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Effects of Correctional Boot Camps on Offending


Wilson, D.B., MacKenzie, D.L. and Mitchell, F.N.

Subject Keywords: Boot camps
Topic: Chronic Conditions
Catalogue: Systematic Reviews
Campbell Reviews
Type: Article
Region: International (other)

Correctional boot camps were first opened in United States adult correctional systems in 1983. Since that time they have rapidly grown, first within adult systems and later in juvenile corrections, primarily within the United States. In the typical boot camp, participants are required to follow a rigorous daily schedule of activities including drill and ceremony and physical training, similar to that of a military boot-camp. Punishment for misbehavior is immediate and swift and usually involves some type of physical activity like push-ups. Boot-camps differ substantially in the amount of focus given to the physical training and hard labor aspects of the program versus therapeutic programming such as academic education, drug treatment or cognitive skills.The objective of this review is to synthesize the extant empirical evidence on the effects of boot-camps and boot camp like programs on the criminal behavior (e.g., post-release arrest, conviction, or reinstitutionalization) of convicted adult and juvenile offenders.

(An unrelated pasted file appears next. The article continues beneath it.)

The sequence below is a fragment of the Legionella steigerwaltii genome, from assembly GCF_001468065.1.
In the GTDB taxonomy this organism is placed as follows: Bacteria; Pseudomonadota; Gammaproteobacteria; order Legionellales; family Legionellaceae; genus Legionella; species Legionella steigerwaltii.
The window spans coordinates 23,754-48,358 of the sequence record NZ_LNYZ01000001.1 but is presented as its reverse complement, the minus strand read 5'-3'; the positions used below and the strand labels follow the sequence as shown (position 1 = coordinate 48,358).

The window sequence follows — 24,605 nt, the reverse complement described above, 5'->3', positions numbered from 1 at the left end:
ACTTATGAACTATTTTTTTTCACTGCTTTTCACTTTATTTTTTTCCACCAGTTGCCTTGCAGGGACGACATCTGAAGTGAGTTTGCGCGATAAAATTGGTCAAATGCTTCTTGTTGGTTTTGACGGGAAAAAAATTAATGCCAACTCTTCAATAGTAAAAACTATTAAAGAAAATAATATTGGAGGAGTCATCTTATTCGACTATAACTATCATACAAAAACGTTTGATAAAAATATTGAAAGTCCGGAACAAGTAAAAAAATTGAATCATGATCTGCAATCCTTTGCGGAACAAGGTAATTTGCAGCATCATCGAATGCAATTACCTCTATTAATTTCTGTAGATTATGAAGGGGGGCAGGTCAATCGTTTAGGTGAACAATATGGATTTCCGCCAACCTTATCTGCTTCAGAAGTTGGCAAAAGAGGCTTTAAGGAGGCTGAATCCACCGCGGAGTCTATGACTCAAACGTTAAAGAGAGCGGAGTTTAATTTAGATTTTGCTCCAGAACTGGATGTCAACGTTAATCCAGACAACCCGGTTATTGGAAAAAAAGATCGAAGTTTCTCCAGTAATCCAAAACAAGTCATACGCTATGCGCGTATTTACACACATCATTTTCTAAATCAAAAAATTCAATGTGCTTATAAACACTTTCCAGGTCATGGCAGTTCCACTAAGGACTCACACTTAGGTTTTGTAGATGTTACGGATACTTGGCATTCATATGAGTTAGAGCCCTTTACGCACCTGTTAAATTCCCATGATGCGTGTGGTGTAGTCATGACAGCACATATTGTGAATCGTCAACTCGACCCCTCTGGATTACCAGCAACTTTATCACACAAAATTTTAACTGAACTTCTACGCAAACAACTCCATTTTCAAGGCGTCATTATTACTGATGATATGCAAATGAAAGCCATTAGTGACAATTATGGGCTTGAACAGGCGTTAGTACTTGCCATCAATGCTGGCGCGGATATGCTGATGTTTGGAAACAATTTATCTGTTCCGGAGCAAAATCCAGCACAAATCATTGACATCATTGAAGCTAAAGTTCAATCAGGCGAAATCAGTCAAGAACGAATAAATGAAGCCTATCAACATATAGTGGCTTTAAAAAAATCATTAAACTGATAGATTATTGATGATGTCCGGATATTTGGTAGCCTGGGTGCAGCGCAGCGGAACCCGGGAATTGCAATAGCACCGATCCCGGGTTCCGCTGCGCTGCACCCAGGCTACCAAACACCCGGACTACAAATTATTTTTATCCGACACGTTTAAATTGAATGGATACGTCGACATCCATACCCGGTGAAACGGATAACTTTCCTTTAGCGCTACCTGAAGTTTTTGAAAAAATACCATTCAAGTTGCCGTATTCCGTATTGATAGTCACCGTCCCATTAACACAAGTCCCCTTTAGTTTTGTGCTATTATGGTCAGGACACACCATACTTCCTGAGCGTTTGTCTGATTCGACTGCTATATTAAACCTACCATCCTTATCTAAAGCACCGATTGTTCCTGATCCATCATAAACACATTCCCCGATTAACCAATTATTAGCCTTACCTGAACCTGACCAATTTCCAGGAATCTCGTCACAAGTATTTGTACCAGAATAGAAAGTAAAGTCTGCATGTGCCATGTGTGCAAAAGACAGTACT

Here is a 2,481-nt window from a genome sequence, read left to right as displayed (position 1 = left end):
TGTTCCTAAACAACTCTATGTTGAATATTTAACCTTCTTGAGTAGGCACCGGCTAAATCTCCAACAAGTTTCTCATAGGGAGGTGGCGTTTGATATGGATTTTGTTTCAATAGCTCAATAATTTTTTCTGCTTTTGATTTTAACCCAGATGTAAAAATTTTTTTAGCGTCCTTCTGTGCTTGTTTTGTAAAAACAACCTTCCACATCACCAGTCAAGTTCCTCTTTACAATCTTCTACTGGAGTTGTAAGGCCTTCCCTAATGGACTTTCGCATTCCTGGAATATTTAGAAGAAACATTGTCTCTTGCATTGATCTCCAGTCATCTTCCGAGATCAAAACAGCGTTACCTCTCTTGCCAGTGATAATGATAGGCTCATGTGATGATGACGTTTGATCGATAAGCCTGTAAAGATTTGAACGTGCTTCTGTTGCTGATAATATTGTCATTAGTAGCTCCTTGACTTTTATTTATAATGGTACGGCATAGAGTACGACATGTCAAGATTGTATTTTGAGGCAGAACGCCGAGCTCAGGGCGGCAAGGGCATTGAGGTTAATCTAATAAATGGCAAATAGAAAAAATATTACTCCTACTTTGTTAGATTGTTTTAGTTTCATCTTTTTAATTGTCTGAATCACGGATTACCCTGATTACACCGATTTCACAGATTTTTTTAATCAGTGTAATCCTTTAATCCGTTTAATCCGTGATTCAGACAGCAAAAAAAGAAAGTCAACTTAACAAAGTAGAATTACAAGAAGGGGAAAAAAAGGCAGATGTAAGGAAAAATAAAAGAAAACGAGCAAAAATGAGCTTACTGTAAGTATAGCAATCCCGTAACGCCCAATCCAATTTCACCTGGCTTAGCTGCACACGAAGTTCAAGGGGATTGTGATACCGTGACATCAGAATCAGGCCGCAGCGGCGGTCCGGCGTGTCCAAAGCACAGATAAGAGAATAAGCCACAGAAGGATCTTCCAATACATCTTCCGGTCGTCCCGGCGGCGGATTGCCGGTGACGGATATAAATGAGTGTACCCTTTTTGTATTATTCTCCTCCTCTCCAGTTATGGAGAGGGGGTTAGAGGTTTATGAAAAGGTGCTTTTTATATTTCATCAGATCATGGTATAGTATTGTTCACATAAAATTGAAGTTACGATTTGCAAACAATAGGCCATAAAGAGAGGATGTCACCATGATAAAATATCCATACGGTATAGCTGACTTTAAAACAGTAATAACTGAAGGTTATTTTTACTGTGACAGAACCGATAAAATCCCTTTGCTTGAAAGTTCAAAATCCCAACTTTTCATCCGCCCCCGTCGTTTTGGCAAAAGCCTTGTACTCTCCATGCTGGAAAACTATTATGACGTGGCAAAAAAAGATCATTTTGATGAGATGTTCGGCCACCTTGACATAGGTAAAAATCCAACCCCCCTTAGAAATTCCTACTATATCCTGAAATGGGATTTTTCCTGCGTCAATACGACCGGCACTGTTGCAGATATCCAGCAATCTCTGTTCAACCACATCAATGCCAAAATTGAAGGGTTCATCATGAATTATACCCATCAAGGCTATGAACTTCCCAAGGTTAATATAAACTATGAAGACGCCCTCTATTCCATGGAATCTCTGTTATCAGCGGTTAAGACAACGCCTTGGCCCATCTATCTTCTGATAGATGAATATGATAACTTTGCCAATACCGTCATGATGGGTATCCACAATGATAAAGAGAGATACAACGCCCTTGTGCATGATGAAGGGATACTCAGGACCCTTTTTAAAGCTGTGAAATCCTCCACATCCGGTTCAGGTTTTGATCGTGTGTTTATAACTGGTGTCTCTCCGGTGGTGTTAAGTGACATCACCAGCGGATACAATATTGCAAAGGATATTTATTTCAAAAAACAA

Rights: © Wilson et al
Suggested citation:

Wilson, D.B., MacKenzie, D.L. and Mitchell, F.N.. (2003) Effects of Correctional Boot Camps on Offending [Online]. Available from: [Accessed: 23rd October 2019].


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